Sometime in the late 12th century CE, a merchant ship laden with trade goods sank off the coast of Java. The 100,000 ceramic vessels, 200 tons of iron, and smaller amounts of ivory, resin, and tin ingots offer a narrow window onto a much broader world of global trade and political change. The merchant vessel that sank in the Java Sea was the pointy tip of a very long spear, and a new study sheds some light on the trade networks and manufacturing industry hidden behind its cargo—all thanks to a little help from a cool X-ray gun.
Scientists are now uncovering hundreds of artifacts, tombs, temples, and towns that provide clues about who the ancient Nubians were, what language they spoke, how they worshipped, and how they died — valuable puzzle pieces in the quest to understand the mosaic of human civilization writ large. … Read the rest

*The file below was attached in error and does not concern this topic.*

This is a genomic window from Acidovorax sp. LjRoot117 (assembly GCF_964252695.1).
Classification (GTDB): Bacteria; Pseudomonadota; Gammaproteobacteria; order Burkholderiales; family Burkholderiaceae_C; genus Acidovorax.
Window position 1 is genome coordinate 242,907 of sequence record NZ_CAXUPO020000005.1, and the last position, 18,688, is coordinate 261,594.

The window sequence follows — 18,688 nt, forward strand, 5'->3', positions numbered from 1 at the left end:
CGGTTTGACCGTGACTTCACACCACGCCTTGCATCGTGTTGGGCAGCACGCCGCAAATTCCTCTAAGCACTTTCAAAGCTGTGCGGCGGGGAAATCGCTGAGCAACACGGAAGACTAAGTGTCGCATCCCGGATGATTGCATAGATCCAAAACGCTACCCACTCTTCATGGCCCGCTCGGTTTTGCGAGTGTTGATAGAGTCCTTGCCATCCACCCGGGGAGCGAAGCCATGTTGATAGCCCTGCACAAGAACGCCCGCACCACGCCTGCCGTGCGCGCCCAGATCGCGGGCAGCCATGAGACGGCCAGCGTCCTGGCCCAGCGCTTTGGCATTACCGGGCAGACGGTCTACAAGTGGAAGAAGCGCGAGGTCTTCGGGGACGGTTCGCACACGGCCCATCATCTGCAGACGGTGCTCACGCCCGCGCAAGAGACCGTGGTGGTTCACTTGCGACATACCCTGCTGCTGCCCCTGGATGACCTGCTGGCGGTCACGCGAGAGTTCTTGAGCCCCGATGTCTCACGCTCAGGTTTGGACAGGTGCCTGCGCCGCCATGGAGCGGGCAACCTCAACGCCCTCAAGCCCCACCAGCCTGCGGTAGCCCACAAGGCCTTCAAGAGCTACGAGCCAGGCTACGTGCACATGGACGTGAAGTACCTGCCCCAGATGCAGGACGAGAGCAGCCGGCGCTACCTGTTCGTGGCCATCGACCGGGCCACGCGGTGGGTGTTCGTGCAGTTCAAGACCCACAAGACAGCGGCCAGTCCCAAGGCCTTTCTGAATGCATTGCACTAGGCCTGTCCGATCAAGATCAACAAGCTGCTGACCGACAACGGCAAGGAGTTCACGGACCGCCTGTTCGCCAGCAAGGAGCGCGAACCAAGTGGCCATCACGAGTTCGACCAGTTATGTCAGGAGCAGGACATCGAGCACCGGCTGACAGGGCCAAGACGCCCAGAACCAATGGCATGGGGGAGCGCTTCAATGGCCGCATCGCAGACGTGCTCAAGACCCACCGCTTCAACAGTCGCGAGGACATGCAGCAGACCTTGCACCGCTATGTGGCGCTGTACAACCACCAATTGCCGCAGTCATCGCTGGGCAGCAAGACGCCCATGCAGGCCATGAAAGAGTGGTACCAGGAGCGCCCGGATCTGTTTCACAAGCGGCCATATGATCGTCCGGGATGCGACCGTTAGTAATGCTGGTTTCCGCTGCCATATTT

Scholars believe that the dromedary was likely domesticated on the southern Arabian Peninsula, where they helped humans travel across unforgiving desert landscapes for millennia. Now, in a study published in the Cambridge journal Antiquity, archaeologists exploring the province of Al Jawf in Saudi Arabia have found what they say is an unprecedented group of rock art that attests to the creature’s early significance to the region.
The carvings, cut into large sandstone spurs, depict about a dozen life-size dromedaries and equids that date back about 2,000 years. Notably, they are shown without harnesses and have individualized features, … Read the rest